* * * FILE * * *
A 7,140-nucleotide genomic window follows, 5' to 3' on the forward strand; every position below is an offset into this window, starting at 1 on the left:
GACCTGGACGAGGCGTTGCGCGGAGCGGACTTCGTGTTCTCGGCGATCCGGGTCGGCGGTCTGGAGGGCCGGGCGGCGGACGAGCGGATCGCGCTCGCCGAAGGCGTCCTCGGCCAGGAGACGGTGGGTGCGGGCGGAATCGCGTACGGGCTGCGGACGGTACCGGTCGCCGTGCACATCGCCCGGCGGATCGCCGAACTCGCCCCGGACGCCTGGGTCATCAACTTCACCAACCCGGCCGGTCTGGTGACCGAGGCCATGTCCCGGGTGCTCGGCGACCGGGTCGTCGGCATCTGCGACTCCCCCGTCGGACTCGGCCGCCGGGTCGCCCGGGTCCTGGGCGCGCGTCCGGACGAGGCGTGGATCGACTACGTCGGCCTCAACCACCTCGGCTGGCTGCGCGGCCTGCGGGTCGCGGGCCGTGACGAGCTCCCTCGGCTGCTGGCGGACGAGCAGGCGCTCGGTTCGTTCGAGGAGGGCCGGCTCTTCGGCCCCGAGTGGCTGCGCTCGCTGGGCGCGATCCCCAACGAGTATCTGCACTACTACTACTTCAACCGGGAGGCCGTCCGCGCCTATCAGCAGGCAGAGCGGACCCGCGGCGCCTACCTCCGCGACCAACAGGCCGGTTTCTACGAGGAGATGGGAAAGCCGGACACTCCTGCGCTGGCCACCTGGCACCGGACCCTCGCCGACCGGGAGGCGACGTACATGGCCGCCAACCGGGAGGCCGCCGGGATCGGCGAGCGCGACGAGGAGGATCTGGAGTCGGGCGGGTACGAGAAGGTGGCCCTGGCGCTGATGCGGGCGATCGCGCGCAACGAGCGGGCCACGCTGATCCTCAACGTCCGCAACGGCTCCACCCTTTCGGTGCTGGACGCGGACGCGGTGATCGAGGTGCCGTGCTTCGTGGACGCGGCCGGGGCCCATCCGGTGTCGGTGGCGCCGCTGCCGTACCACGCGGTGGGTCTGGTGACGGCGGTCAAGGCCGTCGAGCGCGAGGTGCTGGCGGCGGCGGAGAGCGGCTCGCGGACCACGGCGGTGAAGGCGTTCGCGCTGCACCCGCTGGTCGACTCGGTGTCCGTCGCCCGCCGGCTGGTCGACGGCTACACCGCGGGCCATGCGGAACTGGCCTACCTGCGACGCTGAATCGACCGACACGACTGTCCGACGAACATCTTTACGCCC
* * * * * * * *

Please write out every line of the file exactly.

A 7,140-nucleotide genomic window follows, 5' to 3' on the forward strand; every position below is an offset into this window, starting at 1 on the left:
GACCTGGACGAGGCGTTGCGCGGAGCGGACTTCGTGTTCTCGGCGATCCGGGTCGGCGGTCTGGAGGGCCGGGCGGCGGACGAGCGGATCGCGCTCGCCGAAGGCGTCCTCGGCCAGGAGACGGTGGGTGCGGGCGGAATCGCGTACGGGCTGCGGACGGTACCGGTCGCCGTGCACATCGCCCGGCGGATCGCCGAACTCGCCCCGGACGCCTGGGTCATCAACTTCACCAACCCGGCCGGTCTGGTGACCGAGGCCATGTCCCGGGTGCTCGGCGACCGGGTCGTCGGCATCTGCGACTCCCCCGTCGGACTCGGCCGCCGGGTCGCCCGGGTCCTGGGCGCGCGTCCGGACGAGGCGTGGATCGACTACGTCGGCCTCAACCACCTCGGCTGGCTGCGCGGCCTGCGGGTCGCGGGCCGTGACGAGCTCCCTCGGCTGCTGGCGGACGAGCAGGCGCTCGGTTCGTTCGAGGAGGGCCGGCTCTTCGGCCCCGAGTGGCTGCGCTCGCTGGGCGCGATCCCCAACGAGTATCTGCACTACTACTACTTCAACCGGGAGGCCGTCCGCGCCTATCAGCAGGCAGAGCGGACCCGCGGCGCCTACCTCCGCGACCAACAGGCCGGTTTCTACGAGGAGATGGGAAAGCCGGACACTCCTGCGCTGGCCACCTGGCACCGGACCCTCGCCGACCGGGAGGCGACGTACATGGCCGCCAACCGGGAGGCCGCCGGGATCGGCGAGCGCGACGAGGAGGATCTGGAGTCGGGCGGGTACGAGAAGGTGGCCCTGGCGCTGATGCGGGCGATCGCGCGCAACGAGCGGGCCACGCTGATCCTCAACGTCCGCAACGGCTCCACCCTTTCGGTGCTGGACGCGGACGCGGTGATCGAGGTGCCGTGCTTCGTGGACGCGGCCGGGGCCCATCCGGTGTCGGTGGCGCCGCTGCCGTACCACGCGGTGGGTCTGGTGACGGCGGTCAAGGCCGTCGAGCGCGAGGTGCTGGCGGCGGCGGAGAGCGGCTCGCGGACCACGGCGGTGAAGGCGTTCGCGCTGCACCCGCTGGTCGACTCGGTGTCCGTCGCCCGCCGGCTGGTCGACGGCTACACCGCGGGCCATGCGGAACTGGCCTACCTGCGACGCTGAATCGACCGACACGACTGTCCGACGAACATCTTTACGCCC